When it comes to finding a professional association that provides networking opportunities and educational support, advisors don’t have to look very far. More and more financial trade groups are dotting the landscape these days, offering advisors a chance to interact with like-minded peers.

A newcomer to our annual directory is the Fee Planners Network in Troy, Michigan. The Fee Planners Network has been helping advisors expand their practices through fee-based life insurance planning for four years.

Joseph Maczuga, president of the Fee Planners Network, says advisors who join the group not only learn how to use and design a no-load life insurance product, but they’re also taught the differences between a commission life insurance policy and a no-load one. While no-load life insurance products have been around since 1982, Maczuga says that it’s only been over the “last five or six years that advisors have shown an interest in really learning how to use [the no-load products] and bring a more cost-effective solution to their clients.” By joining the Network, advisors also learn what their fiduciary responsibilities are as providers of fee-based life insurance products like term life, universal life, variable life, and survivorship life.

The Network’s membership roster, which includes advisors who are also members of the Financial Planning Association (FPA) and the National Association of Personal Financial Advisors (NAPFA), is now at 1,500, Maczuga says, a nice leap from last year’s 1,380 members. More fee-based advisors are interested in no-load life insurance products, he says, because they get the benefit of offering life insurance to their clients, without having to refer clients to a commission agent.

If you’re an advisor looking to sharpen your knowledge of eldercare issues, the Society of Certified Senior Advisors, based in Denver, Colorado, may be for you. To become a member, you must first pass a certification class designed to “bridge the gap” between a gerontology degree and a firm understanding of the three parts of aging: physical, social, and financial, explains Edwin Pittock, the Society’s president. The Society has “put together a training program where we teach people how to work more successfully with seniors,” he says. If an advisor is doing financial planning for a senior, “we contend they can do a better job if they understand the issues the senior is going through, like a chronic illness, Alzheimer’s, or anything that is affecting the decision-making process.” And advisors of all ages, with clients of all ages, can benefit from joining. Advisors “want help to understand the client who’s 45 or 50, [so they can] tell them what they’re going to face when they’re older,” Pittock says. “A lot of advisors are also working with younger people who have older parents with eldercare issues.”

The popularity of membership in the Society is evident through its whopping 10,000 members, most of whom are financial advisors, insurance agents, CPAs, and attorneys.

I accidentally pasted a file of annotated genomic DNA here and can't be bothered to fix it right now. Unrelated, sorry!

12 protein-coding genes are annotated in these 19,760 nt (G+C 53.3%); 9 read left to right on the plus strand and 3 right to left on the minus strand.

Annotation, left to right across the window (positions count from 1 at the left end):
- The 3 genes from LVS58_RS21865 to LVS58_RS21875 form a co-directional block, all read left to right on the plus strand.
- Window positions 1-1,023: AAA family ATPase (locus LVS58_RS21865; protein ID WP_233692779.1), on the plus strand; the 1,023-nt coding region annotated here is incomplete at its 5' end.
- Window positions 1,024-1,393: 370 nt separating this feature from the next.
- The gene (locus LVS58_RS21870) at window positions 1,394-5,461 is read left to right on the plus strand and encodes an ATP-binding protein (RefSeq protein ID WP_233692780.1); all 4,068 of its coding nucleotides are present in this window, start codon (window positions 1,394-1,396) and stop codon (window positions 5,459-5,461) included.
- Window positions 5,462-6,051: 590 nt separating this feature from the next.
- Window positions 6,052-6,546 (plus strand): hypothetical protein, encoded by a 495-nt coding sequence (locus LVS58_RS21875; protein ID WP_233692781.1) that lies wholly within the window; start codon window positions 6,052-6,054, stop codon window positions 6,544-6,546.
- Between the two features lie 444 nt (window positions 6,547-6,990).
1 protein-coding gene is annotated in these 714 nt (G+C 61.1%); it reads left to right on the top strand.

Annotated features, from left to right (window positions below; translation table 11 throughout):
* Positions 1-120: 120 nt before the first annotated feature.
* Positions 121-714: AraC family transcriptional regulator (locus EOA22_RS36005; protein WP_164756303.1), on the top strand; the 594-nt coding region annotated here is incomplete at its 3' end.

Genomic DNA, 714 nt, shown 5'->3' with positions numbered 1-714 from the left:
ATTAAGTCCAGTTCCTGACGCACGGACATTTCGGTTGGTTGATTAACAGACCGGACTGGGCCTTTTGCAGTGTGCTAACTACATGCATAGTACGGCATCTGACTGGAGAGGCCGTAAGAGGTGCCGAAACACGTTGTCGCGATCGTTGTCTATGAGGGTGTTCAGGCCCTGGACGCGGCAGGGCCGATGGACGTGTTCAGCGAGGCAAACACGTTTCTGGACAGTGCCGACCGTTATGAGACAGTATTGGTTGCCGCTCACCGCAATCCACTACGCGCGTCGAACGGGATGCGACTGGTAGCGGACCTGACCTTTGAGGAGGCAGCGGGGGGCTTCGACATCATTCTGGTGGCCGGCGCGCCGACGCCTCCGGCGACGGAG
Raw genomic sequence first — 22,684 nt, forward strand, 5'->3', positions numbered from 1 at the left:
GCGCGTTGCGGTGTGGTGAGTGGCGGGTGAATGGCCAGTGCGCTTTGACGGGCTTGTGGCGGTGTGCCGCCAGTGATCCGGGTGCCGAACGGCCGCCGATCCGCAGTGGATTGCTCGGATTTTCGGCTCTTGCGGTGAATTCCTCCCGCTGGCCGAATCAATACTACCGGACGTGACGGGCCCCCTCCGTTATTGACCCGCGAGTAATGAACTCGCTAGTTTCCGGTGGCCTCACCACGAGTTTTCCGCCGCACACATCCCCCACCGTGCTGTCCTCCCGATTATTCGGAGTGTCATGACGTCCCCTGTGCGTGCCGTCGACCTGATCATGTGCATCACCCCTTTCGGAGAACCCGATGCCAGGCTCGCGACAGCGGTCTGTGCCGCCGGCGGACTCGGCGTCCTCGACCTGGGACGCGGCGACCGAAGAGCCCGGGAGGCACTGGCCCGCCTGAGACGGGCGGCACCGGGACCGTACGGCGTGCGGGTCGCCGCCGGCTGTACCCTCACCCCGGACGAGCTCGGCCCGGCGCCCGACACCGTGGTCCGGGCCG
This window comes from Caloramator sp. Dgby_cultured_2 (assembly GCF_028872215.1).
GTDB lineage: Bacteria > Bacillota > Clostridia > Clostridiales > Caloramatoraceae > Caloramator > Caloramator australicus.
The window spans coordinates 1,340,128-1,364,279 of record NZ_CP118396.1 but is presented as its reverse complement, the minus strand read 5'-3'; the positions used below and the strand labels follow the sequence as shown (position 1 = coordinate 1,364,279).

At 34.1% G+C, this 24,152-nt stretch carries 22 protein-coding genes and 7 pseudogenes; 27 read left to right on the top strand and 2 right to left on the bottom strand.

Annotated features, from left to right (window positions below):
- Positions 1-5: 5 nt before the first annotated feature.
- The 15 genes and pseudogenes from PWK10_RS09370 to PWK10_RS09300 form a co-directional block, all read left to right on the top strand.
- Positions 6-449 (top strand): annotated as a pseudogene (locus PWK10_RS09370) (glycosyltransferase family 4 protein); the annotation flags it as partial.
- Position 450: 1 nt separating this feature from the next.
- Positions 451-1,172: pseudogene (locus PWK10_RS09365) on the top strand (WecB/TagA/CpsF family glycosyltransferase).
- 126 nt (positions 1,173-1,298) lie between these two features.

The National Association of Philanthropic Planners (NAPP) in Naples, Florida, consists of a cozy 125 members, and Johnne Syverson, the Association’s president, doesn’t expect that number to budge much. “We will always be relatively small because our core membership is primarily engaged in philanthropic planning during the course of their daily activities,” he says. “NAPP really focuses on philanthropy in the estate planning process. [Our focus] has more to do with incorporating major gifts and major future gifts into [a client's] overall planning.” More advisors are interested in joining NAPP so they can secure a piece of the $41 trillion wealth transfer that’s expected to occur over the next few decades, Syverson says. “Philanthropy is becoming a bigger part in that transfer; it’s not all about taxes and leaving more to the family.”

NAPP members can log on to the association’s Web site to get technical details about “philanthropy planning and how to incorporate it into the planning process,” Syverson says. There’s also an e-mail discussion group as well as an annual NAPP conference. NAPP kicks off its conference each year with a “philanthropic project,” in which members provide hands-on help to local groups and charities. At NAPP’s most recent conference in Chicago, members chipped in at a group home, a Special Olympics event, and at a homeless shelter. “We provide labor, we paint, stuff envelopes, or clean,” Syverson says. “It allows our members to put their philosophy to practice, and provides a sense of camaraderie.”

Strength in (Greater) Numbers

Two trade groups that have experienced sizable growth this year are the Investment Management Consultants Association (IMCA) and NAPFA. Denver-based IMCA’s membership has shot up 47%, and now boasts 4,390 members. That compares to last year’s 2,986 members. Why are more advisors joining? Evelyn Brust, IMCA’s executive director, says “there’s been a flight to quality,” and more consumers are seeking “professional guidance in managing their investments so they have sought out well-educated investment advisors.” Many advisors want to “fine-tune their craft,” she says, by obtaining IMCA’s Certified Investment Management Analyst and Certified Investment Management Consultant designations.

NAPFA now has 1,011 members, up from 831 members last year. Michael Joyce, NAPFA’s chairman, says the fee-only group is now working on providing greater access to its conferences through Webcasts. NAPFA also plans to “promote the concept of being a fiduciary in the financial planning business,” Joyce says, and has increased its consumer advocacy budget.

Washington Bureau Chief Melanie Waddell can be reached at mwaddell@ia-mag.com.

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